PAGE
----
Employers representing South African component makers have strongly refuted claims unions have rejected a wage offer to end strikes that have paralysed the industry and brought violence in their wake.

The Retail Motor Industry Organisation (RMI) has responded to reports the National Union of Metal Workers of South Africa (NUMSA) turned down a deal during the third day of negotiations in Johannesburg.

"Local media are reporting NUMSA has rejected our wage offer, which is completely without foundation and is untrue," RMI CEO Jeff Osborne in Johannesburg told just-auto.

"It kind of spread quite quickly - it is not finished and we are still in talks. They have not rejected nor accepted [a deal] - there is a whole package they are deliberating on - talks are still very much alive."

The dispute - including forecourts and involving what NUMSA claims is a 100% turnout of its 70,000 workers - also appears to be turning ugly with reports of intimidation and violence.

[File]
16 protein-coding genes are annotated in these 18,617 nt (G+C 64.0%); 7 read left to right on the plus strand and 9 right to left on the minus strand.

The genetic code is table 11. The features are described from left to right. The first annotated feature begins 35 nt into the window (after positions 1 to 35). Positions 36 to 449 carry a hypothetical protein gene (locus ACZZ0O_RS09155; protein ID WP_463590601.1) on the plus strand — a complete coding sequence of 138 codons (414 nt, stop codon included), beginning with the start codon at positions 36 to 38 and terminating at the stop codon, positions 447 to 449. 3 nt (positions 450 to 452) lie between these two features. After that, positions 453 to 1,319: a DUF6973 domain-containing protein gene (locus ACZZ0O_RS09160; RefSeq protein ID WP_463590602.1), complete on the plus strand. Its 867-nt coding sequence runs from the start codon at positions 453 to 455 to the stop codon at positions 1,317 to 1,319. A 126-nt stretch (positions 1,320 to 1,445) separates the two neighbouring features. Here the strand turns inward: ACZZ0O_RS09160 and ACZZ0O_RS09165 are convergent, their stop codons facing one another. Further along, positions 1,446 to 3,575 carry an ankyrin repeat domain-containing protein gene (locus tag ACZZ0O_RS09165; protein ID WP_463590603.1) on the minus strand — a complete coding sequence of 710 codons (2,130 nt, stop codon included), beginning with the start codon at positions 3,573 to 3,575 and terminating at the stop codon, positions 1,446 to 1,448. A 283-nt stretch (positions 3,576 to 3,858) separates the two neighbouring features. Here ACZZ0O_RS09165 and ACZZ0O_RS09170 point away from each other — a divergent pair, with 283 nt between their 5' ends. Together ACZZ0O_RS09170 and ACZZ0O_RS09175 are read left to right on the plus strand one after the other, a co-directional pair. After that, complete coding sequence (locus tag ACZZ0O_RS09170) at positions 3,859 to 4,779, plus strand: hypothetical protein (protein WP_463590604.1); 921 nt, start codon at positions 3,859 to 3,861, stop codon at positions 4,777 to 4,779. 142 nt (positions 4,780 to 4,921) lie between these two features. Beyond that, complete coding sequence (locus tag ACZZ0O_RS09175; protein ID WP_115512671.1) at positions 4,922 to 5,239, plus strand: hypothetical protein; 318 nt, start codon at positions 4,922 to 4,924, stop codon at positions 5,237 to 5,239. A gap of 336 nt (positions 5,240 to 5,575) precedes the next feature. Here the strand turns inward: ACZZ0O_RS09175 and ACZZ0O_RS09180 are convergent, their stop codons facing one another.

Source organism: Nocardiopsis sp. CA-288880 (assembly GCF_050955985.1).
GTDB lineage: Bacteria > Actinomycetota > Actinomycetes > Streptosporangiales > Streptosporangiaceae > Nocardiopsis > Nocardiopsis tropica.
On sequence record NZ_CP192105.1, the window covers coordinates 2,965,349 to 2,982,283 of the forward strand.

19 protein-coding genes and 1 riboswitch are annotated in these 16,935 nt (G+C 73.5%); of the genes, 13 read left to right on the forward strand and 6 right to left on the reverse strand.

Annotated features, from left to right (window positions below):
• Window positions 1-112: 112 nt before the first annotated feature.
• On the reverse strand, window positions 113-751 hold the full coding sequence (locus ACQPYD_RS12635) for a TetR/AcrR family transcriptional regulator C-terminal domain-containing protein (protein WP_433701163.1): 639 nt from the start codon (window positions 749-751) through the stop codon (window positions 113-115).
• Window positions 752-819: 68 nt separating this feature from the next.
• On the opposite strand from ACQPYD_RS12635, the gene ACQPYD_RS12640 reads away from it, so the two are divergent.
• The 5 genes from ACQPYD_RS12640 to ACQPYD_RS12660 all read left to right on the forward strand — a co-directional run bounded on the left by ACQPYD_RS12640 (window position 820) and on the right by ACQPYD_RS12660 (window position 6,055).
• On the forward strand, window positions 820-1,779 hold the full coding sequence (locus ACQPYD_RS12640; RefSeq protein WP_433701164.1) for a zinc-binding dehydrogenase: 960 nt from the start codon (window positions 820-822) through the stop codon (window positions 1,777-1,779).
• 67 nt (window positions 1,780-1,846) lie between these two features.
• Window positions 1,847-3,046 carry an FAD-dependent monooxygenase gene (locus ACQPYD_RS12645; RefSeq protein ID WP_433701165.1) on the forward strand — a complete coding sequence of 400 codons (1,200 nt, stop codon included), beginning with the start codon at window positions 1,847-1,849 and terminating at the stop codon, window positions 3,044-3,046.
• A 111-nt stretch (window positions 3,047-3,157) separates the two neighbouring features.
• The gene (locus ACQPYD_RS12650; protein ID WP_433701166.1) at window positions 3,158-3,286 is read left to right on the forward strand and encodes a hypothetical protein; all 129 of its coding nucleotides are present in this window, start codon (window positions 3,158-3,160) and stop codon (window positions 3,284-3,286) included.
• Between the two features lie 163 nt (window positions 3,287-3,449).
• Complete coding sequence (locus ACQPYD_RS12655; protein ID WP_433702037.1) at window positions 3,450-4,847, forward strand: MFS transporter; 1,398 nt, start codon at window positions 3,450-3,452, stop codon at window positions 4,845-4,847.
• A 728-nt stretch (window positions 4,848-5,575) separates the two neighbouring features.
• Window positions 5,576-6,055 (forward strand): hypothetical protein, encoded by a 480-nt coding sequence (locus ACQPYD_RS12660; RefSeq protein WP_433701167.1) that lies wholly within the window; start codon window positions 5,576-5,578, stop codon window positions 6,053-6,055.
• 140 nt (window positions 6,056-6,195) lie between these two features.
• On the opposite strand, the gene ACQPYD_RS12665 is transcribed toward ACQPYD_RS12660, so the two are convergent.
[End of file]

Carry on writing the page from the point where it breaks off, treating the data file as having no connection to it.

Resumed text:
"A couple of fuel dealers [have been] hospitalised and beaten up," said Osborne. "A couple of car manufacturing plants have had people being obstructed from coming and going, which is against the rules.

"It is an unfortunate reality of this situation that the ability to control is not there."

The dispute - involving a series of wage and working benefits claims - is being mediated in a Johannesburg hotel by the South African Department of Labour's Commission for Conciliation, Mediation and Arbitration (CCMA).

Osborne added due to "slow progress," the CCMA Commissioner would now stay to 17:00 local time in order to facilitate the negotiation process.

Sticking points are as yet unclear, but it appears one issue may be union demands to backdate any wage settlement.

"We are not agreeing to backdating at all," said Osborne. "It is a principle we have never agreed to."

NUMSA confirmed talks were continuing this afternoon and that it was asking for guaranteed increases for everyone.

"The RMI has offered 8% this year, 7% next year and 7% in 2010 - we are talking to them about this because that offer is available on the minimum in the industry," NUMSA deputy general secretary Karl Cloete told just-auto.

"If employees are above the minimum, it means they not benefit from the 8%. They must allow us to work out a formula to ensure a guaranteed increase for everyone."